It's real. It's common. And, most importantly, it's reversible.
Type II DiabetesGeneral Health

It's real. It's common. And, most importantly, it's reversible.

It's real. It's common. And, most importantly, it's reversible.

December 30, 2020

Read Robert's story on how he found out about his diabetes, and what he's learn along the way.

It's real. It's common. And, most importantly, it's reversible.

Looking back, I wish I'd known more much earlier, and perhaps I could have stopped the slow progression. I often think about how that could have made many parts of my life different: less irritability with the kids, not falling asleep in front of the TV, the frequent ravaging hunger, and the constant tiredness. The reality is that I should have known better. I had taught thousands of doctors physiology and biochemistry, yet here I was suffering from one of the most common and devastating chronic diseases, Type II Diabetes.

For years I was proud that I never needed to see the doctor. Perhaps my training of many 100's doctors led me to avoid them unless necessary! My routine followed a familiar daily pattern, up early to prepare for the day, a quick breakfast, drop off the kids, and into the University where I lectured medical students and assisted PhD students with their important work. I was a workaholic but managed to get home at a decent time, get dinner, fall asleep in front of the TV, put the kids to bed, and then work until late.

Ignoring the signs was a big mistake

My 30's turned into my 40's, and the signs suddenly started to appear more frequently. I felt tired and sluggish after lunch, my energy to join in family activities declined, and the big one was the family joke that I was pregnant as my belly expanded year by year. I was proud of my lack of exercise, yet my family complained as my walking pace slowed just as the kids were hitting their stride. My diet had never been bad, I wasn't stuck with a sweet tooth, and I don't think I've ever been into a McDonald's, but when I ate, the pile on my plate was high, and I wouldn't stop until it was finished. At this time, both me and my wife picked up a habit of a nightly bottle of wine shared between us. It was our little treat.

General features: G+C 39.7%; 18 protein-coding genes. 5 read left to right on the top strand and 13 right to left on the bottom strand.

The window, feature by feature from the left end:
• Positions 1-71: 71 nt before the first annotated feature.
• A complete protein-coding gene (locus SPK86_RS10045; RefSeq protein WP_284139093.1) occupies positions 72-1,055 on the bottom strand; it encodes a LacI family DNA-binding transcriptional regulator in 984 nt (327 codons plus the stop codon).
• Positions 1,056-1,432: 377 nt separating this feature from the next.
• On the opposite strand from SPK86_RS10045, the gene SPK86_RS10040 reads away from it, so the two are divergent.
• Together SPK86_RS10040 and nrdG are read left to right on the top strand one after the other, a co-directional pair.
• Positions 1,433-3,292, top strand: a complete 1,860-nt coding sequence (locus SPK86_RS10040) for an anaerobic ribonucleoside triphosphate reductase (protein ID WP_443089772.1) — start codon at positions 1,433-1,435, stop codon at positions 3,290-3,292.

I assumed it was just ageing

We were 'lucky' in our family; looking at the family tree, it's clear that very few died of cancer. The grim reaper commonly found us in our 70's, and the choice of disease was heart failure. Heart failure was usually preceded by Type II Diabetes and years of Gout. By my 50's, I'd lost both my parents to heart disease. I was at the peak of my profession and began to think of retirement in the coming years. I was also travelling a lot. Then, reality hit me. On my way back from a work trip to Argentina, while stuck on a bus waiting to transfer at Charles de Galle airport, I urinated on myself. I couldn't hold it any longer. Once home, my family noticed my heavy sweating and a very short temper. Two days later, while walking to the shops, I collapsed.

My glucose levels were dangerously high

At the hospital, the answer to the recent events came quickly. I was a Type II Diabetic. My blood sugar was out of control, and it was clear that what had happened was evidence of my body screaming for help. This was a shock. I knew what this diagnosis meant and the possible future that lay ahead, and it wasn't fun. I knew the future could mean damage to nerves and a loss of feeling in my feet, acceleration of heart failure, possible amputations, and blindness - not the retirement I had in mind. Admittedly, the first few weeks revolved around medical visits to get my glucose under control and me falling into self-pity; could I drink alcohol, eat the food I loved and do the things I imagined doing when I retire. Luckily, with my wife's support, I pulled myself out of this and decided to look forward to the future and take control.

Look forward to the future and take control

Armed with some tools, a blood glucose monitor, and some information from the Diabetes Clinic, I began to control my health. I monitored my glucose after every meal and noticed patterns in how the food I ate affected my blood glucose. We educated ourselves as a family and changed the way we ate. We threw out all the rubbish food we had at home, and we learned how to cook foods that could help me even out my glucose level and not leave me starving or affected by the dreaded blood sugar crash. We incorporated walking into my daily routine and reduced the bottle of wine a night to a bottle of wine a week. Things began to get better.

Over time, I learned that the Diabetes Clinic visits weren't frequent enough to guide me in making day to day decisions. I started to buy my blood tests and monitored not just my short and long-term glucose levels but my cardiovascular risk, kidney function (often impaired by diabetes), and many other markers. Melio gave me rapid results and guidance from the doctor that helped me with the Diabetes Clinic meetings. I even started checking my blood glucose through a Continuous Glucose Monitor, which significantly impacted decisions around the food I eat.

On reflection, the opportunity was wasted

It's not perfect. I still suffer from twice-yearly bouts of Gout (a painful arthritic disease), and my weight fluctuates regularly as cheat days become cheat weeks before I knock myself back into shape. However, I'm better now in my 60's than I was in my 50's and things are moving in the right direction. I wonder how much of my health, and ultimately experiences in life, were wasted by not picking this up when it wasn't Type II Diabetes, but the much more comfortable to treat Prediabetes - the level of blood glucose indicating that I'm on a path to Type II Diabetes. On reflection, I would have focused on stopping this before it became a problem and not wasted time guessing.

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